The house smells like cinnamon sticks, the delectably redolent scent of my later childhood. There’s a pot on the stove emitting vaporous memories.
My father’s high crack is creeping out from the top of his infamous red sweats and my mother is reminding us not to curse too much because she’s videotaping us opening presents. The two dogs are there – Dora, the rambunctious black lab who an elephant tranquilizer couldn’t put down, and Sydney, the regal yellow lab whose genial nature gave calm to a sometimes-calamitous house.
And so this is Christmas.
I’ll never forget how when I was maybe 10 or 11, I wanted a multi-tool pocketknife. I was in Boy Scouts at the time, and, typical of so many children and adults nowadays, I wanted a Leatherman or a Gerber to keep up with the Joneses. Well, I didn’t get one; instead, I got a Coleman with a plastic exterior, not at all like the steel plated veneers of the more preeminent brands previous mentioned.
I had asked for something specific, and I had received something else; what the hell was my father thinking getting me this cheap knockoff? Did he know how the kids would look at me if I brought that around? Did he have no care or concern for my social well-being? Did he not love me? Had I done something wrong?
However, despite my misgivings, I never said anything about it – maybe a few bratty bleats, but not a full-on My Super Sweet 16 temper tantrum – and, within a year, I had a Gerber that sized-up to the rest of the troop’s knives. Well, looking back on it, no one cared which knife I had just like no one cared which in-line skates I had or which basketball sneakers I had in other sections of my childhood. Why? Simple: It’s not about the name; it’s about what you do with it.
I bought the brand new T-Macs, Tracy McGrady’s signature shoe for Addidas when I was in ninth grade, and I got laughed at initially since I sucked at basketball. The shoe didn’t make me a better player; the practice I put in did.
Same with the K2 skates with the grindplates on them I needed to have, thinking naively that if I had the designer threads then I could do what the pros did. Yet, I never used them more than a few times because I was too chubby and too weak in the ankles to jump up on a pipe and slide down it.
And the Palm pocket organizer, had to have that too; it had so many functions and could teach me so many things. Well, it taught the closet so much since a 13-year-old kid had no use for synching his bare calendar with a handheld device.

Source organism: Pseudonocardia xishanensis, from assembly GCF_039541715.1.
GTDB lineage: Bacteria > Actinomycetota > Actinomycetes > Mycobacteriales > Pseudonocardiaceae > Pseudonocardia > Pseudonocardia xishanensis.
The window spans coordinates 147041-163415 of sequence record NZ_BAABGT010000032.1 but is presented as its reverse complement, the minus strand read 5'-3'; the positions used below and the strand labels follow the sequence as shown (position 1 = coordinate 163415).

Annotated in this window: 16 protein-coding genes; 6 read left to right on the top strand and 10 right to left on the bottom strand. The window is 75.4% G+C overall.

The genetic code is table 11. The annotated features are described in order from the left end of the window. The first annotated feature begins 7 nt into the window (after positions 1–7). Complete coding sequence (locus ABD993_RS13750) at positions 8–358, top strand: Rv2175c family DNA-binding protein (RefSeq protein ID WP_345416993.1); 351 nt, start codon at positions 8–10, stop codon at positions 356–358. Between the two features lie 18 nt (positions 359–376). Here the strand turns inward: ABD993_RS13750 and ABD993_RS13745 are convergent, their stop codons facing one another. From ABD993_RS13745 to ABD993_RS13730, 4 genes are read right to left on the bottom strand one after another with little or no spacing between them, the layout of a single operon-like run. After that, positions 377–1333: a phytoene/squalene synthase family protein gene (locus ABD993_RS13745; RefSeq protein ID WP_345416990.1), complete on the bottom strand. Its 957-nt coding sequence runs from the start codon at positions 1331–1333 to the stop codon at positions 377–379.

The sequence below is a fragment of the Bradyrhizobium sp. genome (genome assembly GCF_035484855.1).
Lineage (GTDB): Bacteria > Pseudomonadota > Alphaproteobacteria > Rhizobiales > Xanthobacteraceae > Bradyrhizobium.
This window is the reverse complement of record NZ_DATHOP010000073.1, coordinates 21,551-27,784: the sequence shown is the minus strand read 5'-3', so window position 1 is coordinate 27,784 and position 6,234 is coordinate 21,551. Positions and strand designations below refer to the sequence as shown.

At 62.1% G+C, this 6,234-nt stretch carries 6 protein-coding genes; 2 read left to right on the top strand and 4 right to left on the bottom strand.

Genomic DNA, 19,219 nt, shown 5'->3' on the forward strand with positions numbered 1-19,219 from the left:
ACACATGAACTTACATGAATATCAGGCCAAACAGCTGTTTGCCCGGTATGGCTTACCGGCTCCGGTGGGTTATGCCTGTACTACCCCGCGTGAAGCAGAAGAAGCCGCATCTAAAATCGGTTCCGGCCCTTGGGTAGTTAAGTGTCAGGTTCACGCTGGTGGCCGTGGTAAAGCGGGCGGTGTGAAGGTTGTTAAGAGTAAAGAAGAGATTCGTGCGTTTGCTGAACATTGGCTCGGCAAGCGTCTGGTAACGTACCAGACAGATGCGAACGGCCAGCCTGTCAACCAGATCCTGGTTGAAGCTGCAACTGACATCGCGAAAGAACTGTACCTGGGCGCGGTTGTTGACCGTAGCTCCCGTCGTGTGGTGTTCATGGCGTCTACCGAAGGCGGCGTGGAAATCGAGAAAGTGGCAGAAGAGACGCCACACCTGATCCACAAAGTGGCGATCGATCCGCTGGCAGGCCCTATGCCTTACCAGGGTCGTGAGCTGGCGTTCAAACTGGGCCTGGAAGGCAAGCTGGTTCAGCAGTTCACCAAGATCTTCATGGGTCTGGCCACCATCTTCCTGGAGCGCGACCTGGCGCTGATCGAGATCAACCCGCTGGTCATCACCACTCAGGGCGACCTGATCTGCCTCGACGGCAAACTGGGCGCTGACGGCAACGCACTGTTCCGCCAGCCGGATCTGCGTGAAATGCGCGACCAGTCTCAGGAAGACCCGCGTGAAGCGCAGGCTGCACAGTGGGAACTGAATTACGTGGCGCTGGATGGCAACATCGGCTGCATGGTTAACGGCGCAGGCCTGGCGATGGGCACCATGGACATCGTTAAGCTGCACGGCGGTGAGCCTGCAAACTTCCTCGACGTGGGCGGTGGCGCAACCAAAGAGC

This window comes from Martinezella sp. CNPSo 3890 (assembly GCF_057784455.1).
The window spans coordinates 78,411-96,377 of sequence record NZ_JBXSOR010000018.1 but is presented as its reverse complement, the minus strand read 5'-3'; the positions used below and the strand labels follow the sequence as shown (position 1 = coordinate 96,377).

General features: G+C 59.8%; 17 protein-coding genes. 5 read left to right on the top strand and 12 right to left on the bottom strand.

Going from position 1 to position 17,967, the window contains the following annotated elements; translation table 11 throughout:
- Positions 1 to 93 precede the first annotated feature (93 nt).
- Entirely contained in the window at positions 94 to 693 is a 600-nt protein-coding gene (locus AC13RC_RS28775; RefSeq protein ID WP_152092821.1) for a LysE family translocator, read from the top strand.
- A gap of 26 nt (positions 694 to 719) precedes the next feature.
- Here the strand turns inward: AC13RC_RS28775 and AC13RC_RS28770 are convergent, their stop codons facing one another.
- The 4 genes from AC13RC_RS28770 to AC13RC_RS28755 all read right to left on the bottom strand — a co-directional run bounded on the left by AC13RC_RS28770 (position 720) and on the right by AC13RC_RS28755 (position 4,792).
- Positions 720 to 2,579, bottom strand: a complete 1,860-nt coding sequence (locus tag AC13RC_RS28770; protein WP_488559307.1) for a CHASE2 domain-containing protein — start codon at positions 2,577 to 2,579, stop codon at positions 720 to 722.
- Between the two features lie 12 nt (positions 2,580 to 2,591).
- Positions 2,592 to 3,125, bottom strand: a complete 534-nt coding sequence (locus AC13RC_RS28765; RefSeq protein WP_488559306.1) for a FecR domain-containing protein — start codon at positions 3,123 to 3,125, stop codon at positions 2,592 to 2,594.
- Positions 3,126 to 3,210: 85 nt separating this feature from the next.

Had to have those material items to make myself stand out from the pack or make myself fit in with them, I don’t know. And my parents indulged me; I was never wanting throughout my adolescence. Only with that multi-tool Coleman. And maybe a paintball gun, which is a story for another day.
My father, though, used to impress upon me that it’s not about the name on the front of it; sure, you should have nice things – everyone deserves them – and you get what you pay for, but it’s more so about the practicality of it and what you do with it. I didn’t understand it at the time and it took many fickle arguments over frivolous issues to finally see where he was coming from; alas, as was usually the case, he was right.
None of the material items I thought I needed throughout various stages of my childhood were helpful in any way. I had no use for them. Moreover, the items themselves would not make me better simply by possessing them – work would. So, if I wanted to skate better or ball better or learn better or do whatever better, I had to actually take the necessary steps to achieve those aims. Without the work, I was like every other kid in a pair of fly shoes who can’t dribble a basketball.
The Coleman reemerged in my apartment when I moved in; I realized my father had packed it in a makeshift tool kit he had quickly assembled for me, and, as luck would have it, I’ve used it innumerable times to tighten a screw, to scrape some glue, to twist a nut, to do countless other jobs around the place. That supposed slipshod, cheap knockoff of a real multi-tool that all the other kids had has endured for over 15 years. As for the Gerber, it rusted and was discarded within two years. Dads know.
This will probably be the last Christmas I spend with my family in our house, a decision my fiancé and I decided was best; as much as I’ve tried to avoid the reality of it, I’m an adult about to get married, start my own family, and have my own Christmas. Scary.
Yet, as I prepare to bundle up and brave the whistling whip of the wind, as I prepare to brace my wallet to get ripped off by a disingenuous, possibly illiterate tree salesman on York Avenue, I’m giddy. It’s Christmas night all over again with the expectations of what may be, and I’m taken by the season and the new life with my future wife I anxiously await.
I’ve never bought a Christmas tree for myself before – we always had the fake one in the attic – and I never put the ornaments on it because my grandfather didn’t, so I thought that was the ultimate expression of masculinity since he was a man’s man. Men didn’t decorate; they sat on the couch and complained about the long lines at the stores and the idiots who would wait on them to get a toy.
The point is that men and women have families and they instill certain values in them, values that are being degraded every day a family dinner doesn’t happen, a question about homework isn’t asked, a Christmas tree isn’t decorated, and a complaint about the New York Mets isn’t lodged. My father’s lesson still endures every time I use that “cheap” Coleman multi-tool, a testament to the wisdom that I ardently fought against in my childhood.
Those moments with the family are invaluable even if you don’t realize it at the time. They will be. Trust me on that.
John Lennon’s Merry Xmass